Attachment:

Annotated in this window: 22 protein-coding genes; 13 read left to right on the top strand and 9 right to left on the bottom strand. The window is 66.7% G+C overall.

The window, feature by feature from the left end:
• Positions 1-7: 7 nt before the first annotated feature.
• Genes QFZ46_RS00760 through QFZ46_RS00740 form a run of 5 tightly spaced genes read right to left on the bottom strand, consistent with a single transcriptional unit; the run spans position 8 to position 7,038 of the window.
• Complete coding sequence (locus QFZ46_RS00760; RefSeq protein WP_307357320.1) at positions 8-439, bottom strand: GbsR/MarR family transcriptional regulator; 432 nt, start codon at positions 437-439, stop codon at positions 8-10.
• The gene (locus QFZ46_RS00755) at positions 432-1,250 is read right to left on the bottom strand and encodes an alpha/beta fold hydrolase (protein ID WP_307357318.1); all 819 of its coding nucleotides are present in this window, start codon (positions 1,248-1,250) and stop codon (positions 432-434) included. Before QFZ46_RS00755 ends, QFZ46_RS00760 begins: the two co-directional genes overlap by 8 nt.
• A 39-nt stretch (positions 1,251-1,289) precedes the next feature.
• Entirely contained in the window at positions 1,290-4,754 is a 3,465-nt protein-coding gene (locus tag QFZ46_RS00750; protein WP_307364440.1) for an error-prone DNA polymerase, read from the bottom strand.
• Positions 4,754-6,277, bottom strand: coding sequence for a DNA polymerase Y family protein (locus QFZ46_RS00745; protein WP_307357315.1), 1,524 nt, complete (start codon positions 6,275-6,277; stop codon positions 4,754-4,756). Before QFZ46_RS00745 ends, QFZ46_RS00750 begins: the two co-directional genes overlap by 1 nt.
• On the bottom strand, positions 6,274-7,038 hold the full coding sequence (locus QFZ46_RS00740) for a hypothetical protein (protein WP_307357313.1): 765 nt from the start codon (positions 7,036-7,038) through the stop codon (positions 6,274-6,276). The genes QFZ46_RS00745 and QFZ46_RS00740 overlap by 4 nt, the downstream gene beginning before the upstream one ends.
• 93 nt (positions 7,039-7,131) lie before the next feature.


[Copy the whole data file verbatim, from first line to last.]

Annotated in this window: 22 protein-coding genes; 13 read left to right on the top strand and 9 right to left on the bottom strand. The window is 66.7% G+C overall.

The window, feature by feature from the left end:
• Positions 1-7: 7 nt before the first annotated feature.
• Genes QFZ46_RS00760 through QFZ46_RS00740 form a run of 5 tightly spaced genes read right to left on the bottom strand, consistent with a single transcriptional unit; the run spans position 8 to position 7,038 of the window.
• Complete coding sequence (locus QFZ46_RS00760; RefSeq protein WP_307357320.1) at positions 8-439, bottom strand: GbsR/MarR family transcriptional regulator; 432 nt, start codon at positions 437-439, stop codon at positions 8-10.
• The gene (locus QFZ46_RS00755) at positions 432-1,250 is read right to left on the bottom strand and encodes an alpha/beta fold hydrolase (protein ID WP_307357318.1); all 819 of its coding nucleotides are present in this window, start codon (positions 1,248-1,250) and stop codon (positions 432-434) included. Before QFZ46_RS00755 ends, QFZ46_RS00760 begins: the two co-directional genes overlap by 8 nt.
• A 39-nt stretch (positions 1,251-1,289) precedes the next feature.
• Entirely contained in the window at positions 1,290-4,754 is a 3,465-nt protein-coding gene (locus tag QFZ46_RS00750; protein WP_307364440.1) for an error-prone DNA polymerase, read from the bottom strand.
• Positions 4,754-6,277, bottom strand: coding sequence for a DNA polymerase Y family protein (locus QFZ46_RS00745; protein WP_307357315.1), 1,524 nt, complete (start codon positions 6,275-6,277; stop codon positions 4,754-4,756). Before QFZ46_RS00745 ends, QFZ46_RS00750 begins: the two co-directional genes overlap by 1 nt.
• On the bottom strand, positions 6,274-7,038 hold the full coding sequence (locus QFZ46_RS00740) for a hypothetical protein (protein WP_307357313.1): 765 nt from the start codon (positions 7,036-7,038) through the stop codon (positions 6,274-6,276). The genes QFZ46_RS00745 and QFZ46_RS00740 overlap by 4 nt, the downstream gene beginning before the upstream one ends.
• 93 nt (positions 7,039-7,131) lie before the next feature.